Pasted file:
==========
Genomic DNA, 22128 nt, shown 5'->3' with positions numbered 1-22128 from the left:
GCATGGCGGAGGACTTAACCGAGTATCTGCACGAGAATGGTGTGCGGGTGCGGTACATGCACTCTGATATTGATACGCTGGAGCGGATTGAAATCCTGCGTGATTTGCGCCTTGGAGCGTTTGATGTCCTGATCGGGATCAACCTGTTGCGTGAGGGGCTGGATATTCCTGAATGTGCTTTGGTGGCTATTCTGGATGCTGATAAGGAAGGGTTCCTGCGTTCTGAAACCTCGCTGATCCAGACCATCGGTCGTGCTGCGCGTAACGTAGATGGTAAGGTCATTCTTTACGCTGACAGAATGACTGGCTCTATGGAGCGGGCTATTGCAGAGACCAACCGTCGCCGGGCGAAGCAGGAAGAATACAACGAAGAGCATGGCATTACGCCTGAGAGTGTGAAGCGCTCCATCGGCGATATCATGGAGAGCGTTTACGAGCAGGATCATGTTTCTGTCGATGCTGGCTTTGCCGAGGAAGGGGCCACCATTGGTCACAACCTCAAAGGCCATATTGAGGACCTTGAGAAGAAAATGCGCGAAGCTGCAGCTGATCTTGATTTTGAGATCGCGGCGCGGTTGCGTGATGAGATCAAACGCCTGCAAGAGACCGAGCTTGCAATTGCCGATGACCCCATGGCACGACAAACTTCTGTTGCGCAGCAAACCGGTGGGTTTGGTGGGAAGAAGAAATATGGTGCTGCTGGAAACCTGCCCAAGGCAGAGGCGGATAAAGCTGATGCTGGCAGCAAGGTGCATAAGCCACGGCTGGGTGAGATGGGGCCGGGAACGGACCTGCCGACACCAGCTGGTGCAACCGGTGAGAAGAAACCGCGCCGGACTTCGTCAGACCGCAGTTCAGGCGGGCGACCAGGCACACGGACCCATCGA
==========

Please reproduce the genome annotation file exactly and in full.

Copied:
Genomic DNA, 22128 nt, shown 5'->3' with positions numbered 1-22128 from the left:
GCATGGCGGAGGACTTAACCGAGTATCTGCACGAGAATGGTGTGCGGGTGCGGTACATGCACTCTGATATTGATACGCTGGAGCGGATTGAAATCCTGCGTGATTTGCGCCTTGGAGCGTTTGATGTCCTGATCGGGATCAACCTGTTGCGTGAGGGGCTGGATATTCCTGAATGTGCTTTGGTGGCTATTCTGGATGCTGATAAGGAAGGGTTCCTGCGTTCTGAAACCTCGCTGATCCAGACCATCGGTCGTGCTGCGCGTAACGTAGATGGTAAGGTCATTCTTTACGCTGACAGAATGACTGGCTCTATGGAGCGGGCTATTGCAGAGACCAACCGTCGCCGGGCGAAGCAGGAAGAATACAACGAAGAGCATGGCATTACGCCTGAGAGTGTGAAGCGCTCCATCGGCGATATCATGGAGAGCGTTTACGAGCAGGATCATGTTTCTGTCGATGCTGGCTTTGCCGAGGAAGGGGCCACCATTGGTCACAACCTCAAAGGCCATATTGAGGACCTTGAGAAGAAAATGCGCGAAGCTGCAGCTGATCTTGATTTTGAGATCGCGGCGCGGTTGCGTGATGAGATCAAACGCCTGCAAGAGACCGAGCTTGCAATTGCCGATGACCCCATGGCACGACAAACTTCTGTTGCGCAGCAAACCGGTGGGTTTGGTGGGAAGAAGAAATATGGTGCTGCTGGAAACCTGCCCAAGGCAGAGGCGGATAAAGCTGATGCTGGCAGCAAGGTGCATAAGCCACGGCTGGGTGAGATGGGGCCGGGAACGGACCTGCCGACACCAGCTGGTGCAACCGGTGAGAAGAAACCGCGCCGGACTTCGTCAGACCGCAGTTCAGGCGGGCGACCAGGCACACGGACCCATCGA